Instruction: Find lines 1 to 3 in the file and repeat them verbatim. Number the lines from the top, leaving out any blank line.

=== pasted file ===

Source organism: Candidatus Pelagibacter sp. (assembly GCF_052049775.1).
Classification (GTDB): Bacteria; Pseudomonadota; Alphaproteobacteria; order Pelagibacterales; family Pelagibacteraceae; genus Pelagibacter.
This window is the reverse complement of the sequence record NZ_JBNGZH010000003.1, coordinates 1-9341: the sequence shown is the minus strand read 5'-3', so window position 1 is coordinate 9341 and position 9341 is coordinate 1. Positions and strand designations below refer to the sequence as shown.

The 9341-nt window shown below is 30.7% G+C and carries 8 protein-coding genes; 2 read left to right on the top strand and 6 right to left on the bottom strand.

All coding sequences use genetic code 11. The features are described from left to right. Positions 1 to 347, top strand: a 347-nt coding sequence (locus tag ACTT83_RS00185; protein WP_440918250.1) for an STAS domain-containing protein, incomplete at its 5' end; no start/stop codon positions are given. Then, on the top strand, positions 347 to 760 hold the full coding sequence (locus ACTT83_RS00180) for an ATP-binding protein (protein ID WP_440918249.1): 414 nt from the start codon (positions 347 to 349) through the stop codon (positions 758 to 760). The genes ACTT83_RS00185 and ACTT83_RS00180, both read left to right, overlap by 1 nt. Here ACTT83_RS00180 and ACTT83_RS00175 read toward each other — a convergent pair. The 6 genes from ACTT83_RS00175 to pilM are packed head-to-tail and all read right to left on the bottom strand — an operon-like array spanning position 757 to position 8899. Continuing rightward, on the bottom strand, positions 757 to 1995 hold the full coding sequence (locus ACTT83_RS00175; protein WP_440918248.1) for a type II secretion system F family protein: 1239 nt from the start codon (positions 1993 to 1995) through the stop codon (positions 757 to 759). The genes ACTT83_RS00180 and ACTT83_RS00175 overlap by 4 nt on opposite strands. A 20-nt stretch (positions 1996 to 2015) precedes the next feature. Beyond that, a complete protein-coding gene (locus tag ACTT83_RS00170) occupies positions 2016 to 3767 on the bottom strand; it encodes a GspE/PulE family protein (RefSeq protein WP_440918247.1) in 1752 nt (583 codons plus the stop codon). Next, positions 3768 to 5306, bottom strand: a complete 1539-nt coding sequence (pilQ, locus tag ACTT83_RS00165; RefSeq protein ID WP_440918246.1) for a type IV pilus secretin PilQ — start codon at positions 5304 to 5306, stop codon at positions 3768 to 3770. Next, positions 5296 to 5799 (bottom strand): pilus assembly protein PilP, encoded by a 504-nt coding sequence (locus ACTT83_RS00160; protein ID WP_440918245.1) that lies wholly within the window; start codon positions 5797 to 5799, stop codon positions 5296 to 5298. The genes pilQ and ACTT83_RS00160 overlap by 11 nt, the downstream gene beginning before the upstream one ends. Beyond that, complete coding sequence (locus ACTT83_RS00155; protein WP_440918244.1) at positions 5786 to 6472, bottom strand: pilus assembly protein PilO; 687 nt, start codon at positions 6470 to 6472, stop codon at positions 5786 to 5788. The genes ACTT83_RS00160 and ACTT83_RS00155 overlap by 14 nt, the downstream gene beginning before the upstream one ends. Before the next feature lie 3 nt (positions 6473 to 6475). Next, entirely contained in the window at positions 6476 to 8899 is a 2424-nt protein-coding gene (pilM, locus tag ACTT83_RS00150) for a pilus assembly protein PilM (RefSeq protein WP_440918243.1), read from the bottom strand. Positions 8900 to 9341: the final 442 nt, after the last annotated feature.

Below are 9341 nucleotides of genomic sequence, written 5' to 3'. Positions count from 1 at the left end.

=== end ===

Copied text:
Source organism: Candidatus Pelagibacter sp. (assembly GCF_052049775.1).
Classification (GTDB): Bacteria; Pseudomonadota; Alphaproteobacteria; order Pelagibacterales; family Pelagibacteraceae; genus Pelagibacter.
This window is the reverse complement of the sequence record NZ_JBNGZH010000003.1, coordinates 1-9341: the sequence shown is the minus strand read 5'-3', so window position 1 is coordinate 9341 and position 9341 is coordinate 1. Positions and strand designations below refer to the sequence as shown.